Lasting Stories

So the kids are in the car, the trunk is overflowing and it is off to…

Where ever the family is heading, together or separately, Summer is a time for oral traditions and story telling: campfires and ghost stories, backyards and maybe family memories, trips to a local park and a chance to see who can share a yarn and with much literature about the so called “summer loss” there are easy ways to not only encourage the retelling of a story but also to enhance the thinking process without turning “vacation” into classroom- even when by now- we do know that experiences are educational and informal experiences help the learning process to change and grow!

a Sample and the TBAR structure is optional: a “classic tale” shared:

Why do you think Goldilocks shouldn’t have eaten the porridge?  But she was hungry! So okay-

                                                   T       

        Door was open                            Not her house

        Bears live in dens (no doors)    maybe story is giving a message?

        Too hot too cold                          just right

        Extremes                                      kids know how to connect

        Adults – argue (parents)            Goldilocks went for a walk?

         Porridge?                                     Do bears eat people food?

        Why do so many children’s tales have animals instead of people as characters? What messages do we pick up more subtly from a story or a tale than from a direct lecture? Could children- or as adults do we believe that children may even be faster at sensing situations than adults because they are not yet thoroughly conditioned to IGNORE their senses!  What as adults do we “learn” about social situations; how might these lessons sometimes be working against developing inter cultural respect (change Bear to monster – how many modern fables in recent years have kids playing with the “monsters” and how many have kids learning that they aren’t even monsters after all! ) And when in the classroom or at home or anywhere the story is interactively shared or retold, and the kids get to “roar,” “Somebody has been “eating my porridge, sitting in my chair, sleeping in my bed,”…etc. the kids laugh and laugh at –roaring, at being the big and rough and tough dad voice, at being the milder but still annoyed mom’s voice and then – and this is the funniest of all- making their own voices squeaky and younger sounding when being Goldilocks herself! So that the story has literally “universal appeal” because it is not only translated into multiple languages but because it is experienced by the story tellers, the listeners, the community and the global curiousity we all have to learn about one another and to discover same/different and to recognize that ‘humanity” exists- even part of the “natural world” where bears or monsters, and kids as people can connect in spite of adult ignorance and in spite of adults’ demarcations regarding who is acceptable and who might not be!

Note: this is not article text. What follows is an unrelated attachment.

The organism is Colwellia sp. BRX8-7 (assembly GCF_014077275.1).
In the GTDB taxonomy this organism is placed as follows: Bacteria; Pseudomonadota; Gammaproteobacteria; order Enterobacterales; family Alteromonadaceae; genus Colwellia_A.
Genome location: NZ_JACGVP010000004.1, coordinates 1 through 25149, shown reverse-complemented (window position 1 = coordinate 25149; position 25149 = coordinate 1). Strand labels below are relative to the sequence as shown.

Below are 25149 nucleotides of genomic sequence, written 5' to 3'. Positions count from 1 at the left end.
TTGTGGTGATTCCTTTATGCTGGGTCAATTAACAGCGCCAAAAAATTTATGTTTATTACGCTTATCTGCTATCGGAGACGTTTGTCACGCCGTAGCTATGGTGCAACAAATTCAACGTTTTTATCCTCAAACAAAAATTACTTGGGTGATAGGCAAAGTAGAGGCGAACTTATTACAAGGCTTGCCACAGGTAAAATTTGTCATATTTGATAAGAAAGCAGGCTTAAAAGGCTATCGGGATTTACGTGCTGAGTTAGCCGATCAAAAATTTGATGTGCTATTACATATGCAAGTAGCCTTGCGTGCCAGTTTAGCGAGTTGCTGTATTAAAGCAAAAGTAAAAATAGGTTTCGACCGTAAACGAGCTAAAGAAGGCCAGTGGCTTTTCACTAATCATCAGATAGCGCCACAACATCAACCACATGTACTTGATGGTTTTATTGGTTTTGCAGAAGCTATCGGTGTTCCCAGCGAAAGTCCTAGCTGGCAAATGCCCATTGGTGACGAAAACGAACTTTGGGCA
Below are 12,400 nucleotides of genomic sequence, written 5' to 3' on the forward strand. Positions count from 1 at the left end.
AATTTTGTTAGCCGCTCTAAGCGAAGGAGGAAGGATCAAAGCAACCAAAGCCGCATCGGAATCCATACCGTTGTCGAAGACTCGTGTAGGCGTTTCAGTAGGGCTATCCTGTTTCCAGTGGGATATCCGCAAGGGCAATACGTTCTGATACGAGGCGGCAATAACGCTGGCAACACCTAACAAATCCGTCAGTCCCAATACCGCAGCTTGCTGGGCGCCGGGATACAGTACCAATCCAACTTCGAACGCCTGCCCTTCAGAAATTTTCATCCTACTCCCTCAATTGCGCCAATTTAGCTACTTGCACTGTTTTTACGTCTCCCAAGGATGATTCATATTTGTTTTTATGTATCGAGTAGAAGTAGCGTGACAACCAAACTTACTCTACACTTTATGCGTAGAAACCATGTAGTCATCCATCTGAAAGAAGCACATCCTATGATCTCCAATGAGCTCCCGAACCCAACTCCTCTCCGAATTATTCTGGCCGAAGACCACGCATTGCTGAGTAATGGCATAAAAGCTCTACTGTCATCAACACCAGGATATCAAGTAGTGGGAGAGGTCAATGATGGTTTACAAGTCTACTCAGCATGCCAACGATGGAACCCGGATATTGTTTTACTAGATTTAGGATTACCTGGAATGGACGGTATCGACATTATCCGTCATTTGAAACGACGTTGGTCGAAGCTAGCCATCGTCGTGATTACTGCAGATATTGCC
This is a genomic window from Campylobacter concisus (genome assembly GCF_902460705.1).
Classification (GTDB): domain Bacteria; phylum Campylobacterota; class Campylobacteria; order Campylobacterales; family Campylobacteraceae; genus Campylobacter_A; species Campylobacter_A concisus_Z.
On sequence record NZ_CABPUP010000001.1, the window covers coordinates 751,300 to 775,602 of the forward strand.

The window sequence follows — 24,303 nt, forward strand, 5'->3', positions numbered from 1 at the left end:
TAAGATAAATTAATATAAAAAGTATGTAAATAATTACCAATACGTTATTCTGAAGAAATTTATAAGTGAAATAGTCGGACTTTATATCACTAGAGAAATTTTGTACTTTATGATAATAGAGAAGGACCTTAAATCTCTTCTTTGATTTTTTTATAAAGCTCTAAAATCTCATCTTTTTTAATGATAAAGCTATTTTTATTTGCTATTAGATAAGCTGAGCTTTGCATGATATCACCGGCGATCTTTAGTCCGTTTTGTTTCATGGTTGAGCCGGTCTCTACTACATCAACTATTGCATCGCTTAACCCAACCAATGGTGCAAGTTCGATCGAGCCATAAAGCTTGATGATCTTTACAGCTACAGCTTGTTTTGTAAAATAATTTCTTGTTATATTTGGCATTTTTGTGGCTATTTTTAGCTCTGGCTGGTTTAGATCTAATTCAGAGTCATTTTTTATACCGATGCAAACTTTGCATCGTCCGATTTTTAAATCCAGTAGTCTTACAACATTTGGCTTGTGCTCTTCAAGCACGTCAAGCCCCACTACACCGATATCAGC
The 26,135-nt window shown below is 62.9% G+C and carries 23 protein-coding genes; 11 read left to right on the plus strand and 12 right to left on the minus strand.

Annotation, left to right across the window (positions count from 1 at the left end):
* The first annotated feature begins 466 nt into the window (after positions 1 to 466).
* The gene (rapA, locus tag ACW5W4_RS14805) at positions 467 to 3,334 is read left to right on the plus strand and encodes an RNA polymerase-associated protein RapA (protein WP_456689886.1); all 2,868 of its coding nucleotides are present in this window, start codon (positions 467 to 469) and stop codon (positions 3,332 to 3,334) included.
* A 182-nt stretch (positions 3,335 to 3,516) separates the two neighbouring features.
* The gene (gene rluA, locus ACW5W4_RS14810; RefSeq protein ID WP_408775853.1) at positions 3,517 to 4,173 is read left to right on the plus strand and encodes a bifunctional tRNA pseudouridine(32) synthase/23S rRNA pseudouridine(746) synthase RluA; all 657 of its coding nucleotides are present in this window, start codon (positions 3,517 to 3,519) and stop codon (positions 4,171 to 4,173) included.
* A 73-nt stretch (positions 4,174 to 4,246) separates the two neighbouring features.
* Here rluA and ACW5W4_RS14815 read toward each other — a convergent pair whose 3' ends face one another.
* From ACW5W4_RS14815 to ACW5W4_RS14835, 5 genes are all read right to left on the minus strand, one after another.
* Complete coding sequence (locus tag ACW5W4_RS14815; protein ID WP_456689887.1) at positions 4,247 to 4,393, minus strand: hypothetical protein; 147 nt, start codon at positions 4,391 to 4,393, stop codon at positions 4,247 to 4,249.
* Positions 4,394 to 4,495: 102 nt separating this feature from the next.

Maturity and reflections: kids absorb the message; adults recall the story; reflecting on any deeper suggestions takes thought and often experience and education in addition to time!  Summer- the word itself evokes- LEISURE- and when children and adults are granted time to play- “Magic” can happen!

Enjoy the magic!

 

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